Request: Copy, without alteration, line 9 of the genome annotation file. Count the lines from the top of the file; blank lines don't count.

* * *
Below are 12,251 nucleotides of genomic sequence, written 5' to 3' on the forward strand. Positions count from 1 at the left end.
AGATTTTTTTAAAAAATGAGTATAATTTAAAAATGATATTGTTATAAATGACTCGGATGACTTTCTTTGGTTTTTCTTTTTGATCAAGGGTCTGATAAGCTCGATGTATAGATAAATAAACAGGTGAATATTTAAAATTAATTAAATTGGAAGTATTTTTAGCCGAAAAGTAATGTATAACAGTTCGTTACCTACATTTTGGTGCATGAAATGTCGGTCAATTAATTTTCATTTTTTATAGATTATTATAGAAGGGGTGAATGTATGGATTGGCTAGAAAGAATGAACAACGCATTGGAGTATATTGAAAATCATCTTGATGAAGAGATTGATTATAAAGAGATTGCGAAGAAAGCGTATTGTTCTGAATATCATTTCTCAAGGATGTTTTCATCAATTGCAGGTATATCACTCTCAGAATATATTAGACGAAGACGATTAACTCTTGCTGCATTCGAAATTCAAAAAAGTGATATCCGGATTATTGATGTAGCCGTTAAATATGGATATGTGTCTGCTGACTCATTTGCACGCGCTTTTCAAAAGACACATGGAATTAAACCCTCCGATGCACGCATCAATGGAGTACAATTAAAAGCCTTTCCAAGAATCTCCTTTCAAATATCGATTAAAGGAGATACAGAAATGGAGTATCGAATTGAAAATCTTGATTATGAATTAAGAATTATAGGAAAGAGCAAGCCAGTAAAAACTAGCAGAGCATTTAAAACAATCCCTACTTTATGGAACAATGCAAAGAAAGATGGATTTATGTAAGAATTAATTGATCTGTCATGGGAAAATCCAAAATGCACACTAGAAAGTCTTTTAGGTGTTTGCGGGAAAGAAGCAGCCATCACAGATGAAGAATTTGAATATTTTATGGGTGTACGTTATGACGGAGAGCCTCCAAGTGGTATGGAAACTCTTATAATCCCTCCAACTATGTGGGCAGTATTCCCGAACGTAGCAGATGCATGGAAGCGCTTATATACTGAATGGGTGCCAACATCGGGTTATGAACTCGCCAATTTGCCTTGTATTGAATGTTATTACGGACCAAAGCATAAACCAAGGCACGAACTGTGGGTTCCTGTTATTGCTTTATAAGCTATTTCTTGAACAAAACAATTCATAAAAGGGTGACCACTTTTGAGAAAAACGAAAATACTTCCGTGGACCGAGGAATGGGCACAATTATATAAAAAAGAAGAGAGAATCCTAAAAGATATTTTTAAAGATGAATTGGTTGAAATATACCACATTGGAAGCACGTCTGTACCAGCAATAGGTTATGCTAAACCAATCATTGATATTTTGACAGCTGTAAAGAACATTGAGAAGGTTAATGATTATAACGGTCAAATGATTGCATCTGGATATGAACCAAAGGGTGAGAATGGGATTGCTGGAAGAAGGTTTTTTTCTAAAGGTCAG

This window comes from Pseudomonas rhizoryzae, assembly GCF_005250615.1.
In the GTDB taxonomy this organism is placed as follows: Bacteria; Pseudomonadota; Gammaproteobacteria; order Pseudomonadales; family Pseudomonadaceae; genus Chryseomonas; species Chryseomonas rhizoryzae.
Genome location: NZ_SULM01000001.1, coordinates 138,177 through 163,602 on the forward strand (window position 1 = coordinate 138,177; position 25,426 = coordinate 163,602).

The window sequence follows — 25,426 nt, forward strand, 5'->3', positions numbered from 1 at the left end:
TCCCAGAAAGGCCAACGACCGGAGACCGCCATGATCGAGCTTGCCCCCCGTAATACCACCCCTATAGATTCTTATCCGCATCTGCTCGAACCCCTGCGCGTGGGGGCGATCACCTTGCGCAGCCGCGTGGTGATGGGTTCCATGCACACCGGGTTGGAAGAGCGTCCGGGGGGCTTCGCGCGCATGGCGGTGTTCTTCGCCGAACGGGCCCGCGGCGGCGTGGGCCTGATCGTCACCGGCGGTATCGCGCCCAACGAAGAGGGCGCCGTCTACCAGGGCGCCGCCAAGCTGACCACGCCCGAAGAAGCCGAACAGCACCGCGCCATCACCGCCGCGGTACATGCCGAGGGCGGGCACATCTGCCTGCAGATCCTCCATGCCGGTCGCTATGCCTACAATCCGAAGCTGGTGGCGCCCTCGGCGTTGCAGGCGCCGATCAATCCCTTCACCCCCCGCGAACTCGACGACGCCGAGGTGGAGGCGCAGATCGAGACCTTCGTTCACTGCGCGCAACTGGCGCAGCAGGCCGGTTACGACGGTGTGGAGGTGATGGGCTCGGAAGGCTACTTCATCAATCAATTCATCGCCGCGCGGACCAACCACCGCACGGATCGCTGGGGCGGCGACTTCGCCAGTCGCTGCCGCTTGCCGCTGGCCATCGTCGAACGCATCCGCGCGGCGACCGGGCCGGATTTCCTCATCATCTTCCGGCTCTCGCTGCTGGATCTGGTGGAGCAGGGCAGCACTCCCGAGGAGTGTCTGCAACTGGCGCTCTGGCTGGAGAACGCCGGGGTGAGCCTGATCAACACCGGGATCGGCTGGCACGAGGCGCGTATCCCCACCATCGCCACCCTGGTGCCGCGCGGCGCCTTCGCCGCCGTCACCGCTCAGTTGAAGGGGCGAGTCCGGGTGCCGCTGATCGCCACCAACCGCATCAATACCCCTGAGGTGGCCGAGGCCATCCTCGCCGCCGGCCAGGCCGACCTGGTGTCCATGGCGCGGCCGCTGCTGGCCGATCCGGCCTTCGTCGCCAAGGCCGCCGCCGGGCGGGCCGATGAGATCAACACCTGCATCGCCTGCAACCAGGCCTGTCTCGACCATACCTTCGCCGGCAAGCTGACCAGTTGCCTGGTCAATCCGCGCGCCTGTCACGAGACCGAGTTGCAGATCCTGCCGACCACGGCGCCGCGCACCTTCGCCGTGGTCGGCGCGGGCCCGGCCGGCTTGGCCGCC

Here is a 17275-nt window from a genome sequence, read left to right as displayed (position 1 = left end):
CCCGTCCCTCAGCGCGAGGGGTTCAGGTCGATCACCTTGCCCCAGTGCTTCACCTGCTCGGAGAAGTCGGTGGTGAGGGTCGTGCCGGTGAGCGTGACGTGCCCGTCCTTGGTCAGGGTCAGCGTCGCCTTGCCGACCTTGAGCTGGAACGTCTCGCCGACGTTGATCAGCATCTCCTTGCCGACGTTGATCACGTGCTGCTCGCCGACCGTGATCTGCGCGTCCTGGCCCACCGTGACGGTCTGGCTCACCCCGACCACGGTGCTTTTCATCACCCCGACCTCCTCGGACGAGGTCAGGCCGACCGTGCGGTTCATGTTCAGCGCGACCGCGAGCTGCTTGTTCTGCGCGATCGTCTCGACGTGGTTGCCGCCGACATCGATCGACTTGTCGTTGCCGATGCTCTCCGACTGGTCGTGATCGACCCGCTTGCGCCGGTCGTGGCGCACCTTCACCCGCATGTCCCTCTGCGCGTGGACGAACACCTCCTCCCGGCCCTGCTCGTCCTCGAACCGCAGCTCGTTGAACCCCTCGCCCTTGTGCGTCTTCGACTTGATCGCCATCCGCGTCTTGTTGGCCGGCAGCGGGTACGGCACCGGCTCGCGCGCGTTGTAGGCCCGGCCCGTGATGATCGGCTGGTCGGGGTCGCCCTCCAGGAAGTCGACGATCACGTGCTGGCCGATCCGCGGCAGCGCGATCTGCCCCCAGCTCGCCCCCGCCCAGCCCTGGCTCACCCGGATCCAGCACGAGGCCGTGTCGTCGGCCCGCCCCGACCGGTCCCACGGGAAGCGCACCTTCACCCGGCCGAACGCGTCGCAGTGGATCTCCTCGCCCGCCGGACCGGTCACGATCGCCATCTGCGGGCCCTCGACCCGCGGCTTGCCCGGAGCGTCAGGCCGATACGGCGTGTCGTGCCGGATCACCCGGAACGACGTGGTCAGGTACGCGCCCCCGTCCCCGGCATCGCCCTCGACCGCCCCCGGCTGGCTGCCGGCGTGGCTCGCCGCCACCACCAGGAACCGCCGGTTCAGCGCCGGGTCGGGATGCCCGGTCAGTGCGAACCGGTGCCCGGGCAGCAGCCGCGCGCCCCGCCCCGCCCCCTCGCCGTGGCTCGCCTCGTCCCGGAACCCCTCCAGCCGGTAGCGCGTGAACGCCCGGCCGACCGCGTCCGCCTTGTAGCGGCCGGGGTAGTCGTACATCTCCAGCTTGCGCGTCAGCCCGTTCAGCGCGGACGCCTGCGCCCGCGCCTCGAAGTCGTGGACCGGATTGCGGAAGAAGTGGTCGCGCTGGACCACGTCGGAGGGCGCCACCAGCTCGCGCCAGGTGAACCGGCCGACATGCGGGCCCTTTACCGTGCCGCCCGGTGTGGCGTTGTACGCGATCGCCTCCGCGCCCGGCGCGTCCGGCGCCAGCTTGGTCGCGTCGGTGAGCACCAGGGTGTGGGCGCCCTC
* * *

CCCGTCCCTCAGCGCGAGGGGTTCAGGTCGATCACCTTGCCCCAGTGCTTCACCTGCTCGGAGAAGTCGGTGGTGAGGGTCGTGCCGGTGAGCGTGACGTGCCCGTCCTTGGTCAGGGTCAGCGTCGCCTTGCCGACCTTGAGCTGGAACGTCTCGCCGACGTTGATCAGCATCTCCTTGCCGACGTTGATCACGTGCTGCTCGCCGACCGTGATCTGCGCGTCCTGGCCCACCGTGACGGTCTGGCTCACCCCGACCACGGTGCTTTTCATCACCCCGACCTCCTCGGACGAGGTCAGGCCGACCGTGCGGTTCATGTTCAGCGCGACCGCGAGCTGCTTGTTCTGCGCGATCGTCTCGACGTGGTTGCCGCCGACATCGATCGACTTGTCGTTGCCGATGCTCTCCGACTGGTCGTGATCGACCCGCTTGCGCCGGTCGTGGCGCACCTTCACCCGCATGTCCCTCTGCGCGTGGACGAACACCTCCTCCCGGCCCTGCTCGTCCTCGAACCGCAGCTCGTTGAACCCCTCGCCCTTGTGCGTCTTCGACTTGATCGCCATCCGCGTCTTGTTGGCCGGCAGCGGGTACGGCACCGGCTCGCGCGCGTTGTAGGCCCGGCCCGTGATGATCGGCTGGTCGGGGTCGCCCTCCAGGAAGTCGACGATCACGTGCTGGCCGATCCGCGGCAGCGCGATCTGCCCCCAGCTCGCCCCCGCCCAGCCCTGGCTCACCCGGATCCAGCACGAGGCCGTGTCGTCGGCCCGCCCCGACCGGTCCCACGGGAAGCGCACCTTCACCCGGCCGAACGCGTCGCAGTGGATCTCCTCGCCCGCCGGACCGGTCACGATCGCCATCTGCGGGCCCTCGACCCGCGGCTTGCCCGGAGCGTCAGGCCGATACGGCGTGTCGTGCCGGATCACCCGGAACGACGTGGTCAGGTACGCGCCCCCGTCCCCGGCATCGCCCTCGACCGCCCCCGGCTGGCTGCCGGCGTGGCTCGCCGCCACCACCAGGAACCGCCGGTTCAGCGCCGGGTCGGGATGCCCGGTCAGTGCGAACCGGTGCCCGGGCAGCAGCCGCGCGCCCCGCCCCGCCCCCTCGCCGTGGCTCGCCTCGTCCCGGAACCCCTCCAGCCGGTAGCGCGTGAACGCCCGGCCGACCGCGTCCGCCTTGTAGCGGCCGGGGTAGTCGTACATCTCCAGCTTGCGCGTCAGCCCGTTCAGCGCGGACGCCTGCGCCCGCGCCTCGAAGTCGTGGACCGGATTGCGGAAGAAGTGGTCGCGCTGGACCACGTCGGAGGGCGCCACCAGCTCGCGCCAGGTGAACCGGCCGACATGCGGGCCCTTTACCGTGCCGCCCGGTGTGGCGTTGTACGCGATCGCCTCCGCGCCCGGCGCGTCCGGCGCCAGCTTGGTCGCGTCGGTGAGCACCAGGGTGTGGGCGCCCTC